Arthur

Tips for Completing Course 1 of deeplearning.ai

For people who got stuck in Course 1. Here are some tips:

  • Most assignments are straight-forward. And you can finish it within 30 mins. The key is not to overthink it. If you want to derive the equations yourself, you are not reading the question carefully.
  • When in doubt, the best tool to help you is the python print statement. Check out the size and shape of a python numpy matrix always give you insights.
  • I know a lot of reviewers claim that the exercise is supposed to teach you neural network "from scratch". So .... it depends on what you mean. Ng's assignment has bells and whistles built for you. You are really doing these out of nothing. If you write everything from C and has no reference. Yeah, then it is much harder. But that's not Ng's exercise. Once again, this goes back to the point of the assignment being straight-forward. No need to overthink them.

Hope this helps!

Arthur Chan

Quick Impression on deeplearning.ai Heroes of Deep Learning - Geoffrey Hinton

So I was going through deeplearning.ai. You know we started a new FB group on it? We haven't public it yet but yes we are v. exited.
 
Now one thing you might notice of the class is that there is this optional lectures which Andrew Ng is interviewing luminaries of deep learning. Those lectures, in my view, are very different from the course lectures. Most of the topics mentioned are research and beginners would find it very perplexed. So I think these lectures deserve separate sets of notes. I still call it "quick impression" because usually I will do around 1-2 layers of literature search before I'd say I grok a video.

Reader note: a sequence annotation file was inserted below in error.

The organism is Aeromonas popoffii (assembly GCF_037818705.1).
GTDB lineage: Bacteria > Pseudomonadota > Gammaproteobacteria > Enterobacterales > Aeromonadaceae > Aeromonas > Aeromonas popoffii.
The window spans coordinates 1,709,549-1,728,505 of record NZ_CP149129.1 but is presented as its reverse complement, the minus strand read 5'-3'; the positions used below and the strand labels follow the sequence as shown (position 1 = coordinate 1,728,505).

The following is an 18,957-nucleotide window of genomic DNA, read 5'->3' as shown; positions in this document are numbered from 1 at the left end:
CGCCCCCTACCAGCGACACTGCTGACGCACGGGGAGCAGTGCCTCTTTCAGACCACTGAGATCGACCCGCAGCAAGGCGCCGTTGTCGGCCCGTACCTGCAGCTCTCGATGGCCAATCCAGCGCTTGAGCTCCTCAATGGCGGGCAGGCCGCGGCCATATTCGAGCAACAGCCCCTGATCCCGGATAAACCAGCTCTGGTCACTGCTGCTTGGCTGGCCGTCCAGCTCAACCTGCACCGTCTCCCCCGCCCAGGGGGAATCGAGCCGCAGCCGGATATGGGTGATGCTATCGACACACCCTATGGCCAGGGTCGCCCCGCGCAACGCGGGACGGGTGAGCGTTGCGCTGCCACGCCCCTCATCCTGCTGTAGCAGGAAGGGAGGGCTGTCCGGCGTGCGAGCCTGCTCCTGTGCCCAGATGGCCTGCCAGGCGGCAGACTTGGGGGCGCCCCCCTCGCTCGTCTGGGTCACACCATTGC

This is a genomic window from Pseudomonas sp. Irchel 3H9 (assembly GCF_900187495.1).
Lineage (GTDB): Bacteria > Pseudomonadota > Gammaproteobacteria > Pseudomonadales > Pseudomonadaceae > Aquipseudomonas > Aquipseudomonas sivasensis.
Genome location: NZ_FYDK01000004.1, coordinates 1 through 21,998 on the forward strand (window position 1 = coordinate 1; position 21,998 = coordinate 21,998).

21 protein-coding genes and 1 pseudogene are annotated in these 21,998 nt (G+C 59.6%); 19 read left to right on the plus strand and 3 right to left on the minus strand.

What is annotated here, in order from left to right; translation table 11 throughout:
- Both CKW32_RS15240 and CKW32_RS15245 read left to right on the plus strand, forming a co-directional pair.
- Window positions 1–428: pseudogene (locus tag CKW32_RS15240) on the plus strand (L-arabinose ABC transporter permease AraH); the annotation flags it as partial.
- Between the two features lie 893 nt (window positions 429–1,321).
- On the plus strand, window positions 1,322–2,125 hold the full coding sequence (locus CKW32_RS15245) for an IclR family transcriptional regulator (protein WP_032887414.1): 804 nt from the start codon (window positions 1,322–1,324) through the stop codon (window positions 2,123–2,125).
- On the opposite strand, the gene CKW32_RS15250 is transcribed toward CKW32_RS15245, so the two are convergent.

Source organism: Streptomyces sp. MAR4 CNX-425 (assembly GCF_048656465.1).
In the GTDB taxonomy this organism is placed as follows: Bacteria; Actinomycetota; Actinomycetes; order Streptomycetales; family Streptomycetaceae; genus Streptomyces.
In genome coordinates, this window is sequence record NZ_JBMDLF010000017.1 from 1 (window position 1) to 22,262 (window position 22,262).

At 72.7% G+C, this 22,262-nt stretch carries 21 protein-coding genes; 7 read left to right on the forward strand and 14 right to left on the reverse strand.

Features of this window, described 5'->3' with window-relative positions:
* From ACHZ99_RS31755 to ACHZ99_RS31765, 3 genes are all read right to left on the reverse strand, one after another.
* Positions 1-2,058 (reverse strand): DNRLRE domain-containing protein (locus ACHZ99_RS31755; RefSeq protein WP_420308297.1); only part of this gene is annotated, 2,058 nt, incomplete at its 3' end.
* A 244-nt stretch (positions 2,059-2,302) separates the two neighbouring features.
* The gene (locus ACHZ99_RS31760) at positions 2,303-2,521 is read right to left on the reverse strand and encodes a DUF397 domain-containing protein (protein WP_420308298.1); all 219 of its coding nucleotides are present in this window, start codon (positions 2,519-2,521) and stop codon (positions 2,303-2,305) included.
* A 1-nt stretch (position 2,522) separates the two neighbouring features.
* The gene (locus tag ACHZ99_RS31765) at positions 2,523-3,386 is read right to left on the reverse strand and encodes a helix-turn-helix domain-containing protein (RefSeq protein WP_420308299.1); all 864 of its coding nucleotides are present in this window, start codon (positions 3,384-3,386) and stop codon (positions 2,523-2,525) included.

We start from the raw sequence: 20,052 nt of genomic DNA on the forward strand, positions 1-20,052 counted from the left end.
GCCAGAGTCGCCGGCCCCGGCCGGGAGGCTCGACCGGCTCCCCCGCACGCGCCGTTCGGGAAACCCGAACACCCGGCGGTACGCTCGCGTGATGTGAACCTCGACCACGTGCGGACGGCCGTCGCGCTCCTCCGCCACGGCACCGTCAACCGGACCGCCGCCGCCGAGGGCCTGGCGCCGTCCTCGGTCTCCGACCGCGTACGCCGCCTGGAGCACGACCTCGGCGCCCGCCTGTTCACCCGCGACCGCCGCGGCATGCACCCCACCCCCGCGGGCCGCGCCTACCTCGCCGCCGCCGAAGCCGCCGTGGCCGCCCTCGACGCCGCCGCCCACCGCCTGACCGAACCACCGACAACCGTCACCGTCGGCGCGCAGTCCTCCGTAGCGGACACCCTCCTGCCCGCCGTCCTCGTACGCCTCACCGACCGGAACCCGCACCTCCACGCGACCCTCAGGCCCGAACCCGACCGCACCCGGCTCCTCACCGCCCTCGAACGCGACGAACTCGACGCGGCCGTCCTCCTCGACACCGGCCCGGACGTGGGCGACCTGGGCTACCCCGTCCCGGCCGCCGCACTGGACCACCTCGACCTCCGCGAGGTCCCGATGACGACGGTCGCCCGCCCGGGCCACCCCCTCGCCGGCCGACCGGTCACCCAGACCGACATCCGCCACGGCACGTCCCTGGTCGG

* Sorry I couldn't post the video because it is copyrighted by Coursera, but it should be very easy for you to find it. Of course, respect our forum rules and don't post the video here.
 
* This is a very interesting 40-min interview of Prof. Geoffrey Hinton. Perhaps it should also be seen as an optional material after you finish his class NNML on coursera.
 
* The interview is in research-level. So that means you would understand more if you took NNML or read part of Part III of deep learning.
 
* There are some material you heard from Prof. Hinton before, including how he became a NN/Brain researcher, how he came up with backprop and why he is not the first one who come up.
 
* There are also some which is new to me, like why does his and Rumelhart's paper was so influential. Oh, it has to do with his first experience on marriage relationship (Lecture 2 of NNML).